Whether you use candidate acquisition services like Indeed.com or recruiters like Todd might depend on the size of your operation. There are many pros and cons to consider. If you recruit locally, perhaps your best bet isn’t to post to a huge job board, but instead to leverage community contacts and local word of mouth. Sharing what you do for the community and promoting company values can go a long way when folks in the area looking for employment start making a list of companies they want to approach.

“Understand the importance of creativity and networking in your community,” Todd said. “And be proactive.”

Jason echoed this strategy and explained that Ebert’s starts broadly, using local newspapers and Facebook to advertise job opportunities, but rarely recruits specifically for the greenhouse. Instead, they seek out potential team members more generally and then uses the interview and initial positions to identify the talents needed for growing.

“We empower people within first,” he said.

What to look for

Determining positive behaviors and traits can be challenging, all agree. But there are commonalities that can help reduce misses and increase success rates when hiring.

Some signs of a great candidate include the three “willings” mentioned above, as well as reliability and energy. Todd shared one good tactic to dig into the energy a candidate shows in an interview and a way to help avoid fake energy. This requires conversation in the interview setting.

“Ask them to explain the steps they took to solve a problem in the past,” he explained. “They should convey excitement in the facts and details, not just theory.” And if you’re looking to hire a grower, ask them what else they’ve done in their life that was technical or required a technical mindset. They might have never grown a plant, he said.

Jason asks potential hires about growing, but then always digs deeper. He likes it when candidates ask questions and try to learn why things are done a certain way.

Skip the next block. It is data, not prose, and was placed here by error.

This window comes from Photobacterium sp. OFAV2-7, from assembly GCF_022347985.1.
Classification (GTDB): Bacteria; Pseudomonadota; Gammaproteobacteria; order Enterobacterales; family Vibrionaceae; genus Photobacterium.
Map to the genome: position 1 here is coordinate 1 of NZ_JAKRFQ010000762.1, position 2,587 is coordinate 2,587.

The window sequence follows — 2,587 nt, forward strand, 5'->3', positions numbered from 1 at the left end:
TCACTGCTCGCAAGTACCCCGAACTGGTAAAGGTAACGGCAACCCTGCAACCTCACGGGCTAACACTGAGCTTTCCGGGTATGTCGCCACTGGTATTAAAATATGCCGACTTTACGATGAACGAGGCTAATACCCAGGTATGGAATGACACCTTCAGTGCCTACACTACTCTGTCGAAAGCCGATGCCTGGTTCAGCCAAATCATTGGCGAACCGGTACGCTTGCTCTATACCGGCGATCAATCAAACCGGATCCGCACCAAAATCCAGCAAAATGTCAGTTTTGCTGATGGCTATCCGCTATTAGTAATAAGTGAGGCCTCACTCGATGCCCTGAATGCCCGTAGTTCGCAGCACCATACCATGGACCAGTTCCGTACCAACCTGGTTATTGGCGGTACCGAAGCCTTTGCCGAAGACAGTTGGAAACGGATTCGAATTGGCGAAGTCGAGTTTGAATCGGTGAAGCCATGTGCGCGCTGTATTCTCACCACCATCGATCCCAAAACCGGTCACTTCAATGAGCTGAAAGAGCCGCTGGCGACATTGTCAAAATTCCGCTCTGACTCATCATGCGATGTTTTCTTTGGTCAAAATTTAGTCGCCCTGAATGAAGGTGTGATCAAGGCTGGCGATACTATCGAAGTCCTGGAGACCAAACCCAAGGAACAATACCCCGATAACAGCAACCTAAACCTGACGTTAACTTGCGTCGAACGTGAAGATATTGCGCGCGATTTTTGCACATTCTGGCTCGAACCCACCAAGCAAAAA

“Watch for excitement,” he said. “A potential young grower asked me if she could get a spray license—it was like a beam from heaven!” He feels a part of his job, and everyone’s job in horticulture, is to keep young team members excited. “We are stewards of the industry.”

Emily feels one of the easiest things a candidate or new hire can do to be successful is to show up every day, on time.

“We want 100% effort and an open mind,” she said. “But we also want good ideas back. Participate, ask questions and speak up when there are problems.”

Once a new employee begins, Willoway has an onboarding process in place for new hires that includes training on company culture and departmental specifics. “We try to set the person up for success,” she added.

Get serious about HR

If you want to bring top-notch team members on board and avoid wasting time and money on poor hires, it’s time to take hiring seriously.

“The horticulture industry has, unfortunately, tended to treat human resources transactionally and not strategically,” Todd said. “Budget for HR like you budget for automation.”

He suggested greenhouses hire an HR professional and give them a seat at the leadership table. HR is more important today than ever, he believes.

Flying by the seat of your pants is rarely a good strategy, especially when building a competent and successful team. HR rules and laws aside (that’s a whole different topic for a different article), you can’t afford to waste time and money when identifying talent and bringing people on board. Not these days. You also can’t afford to risk significant crop losses and damage to company culture and morale.

Consider spending time this off-season putting procedures in place and re-evaluating your hiring processes before you conduct another interview. Study up on companies with successful hiring track records and talk to your existing team, and industry peers about ways to approach hiring in a new, more effective way. It will certainly be time well spent. GT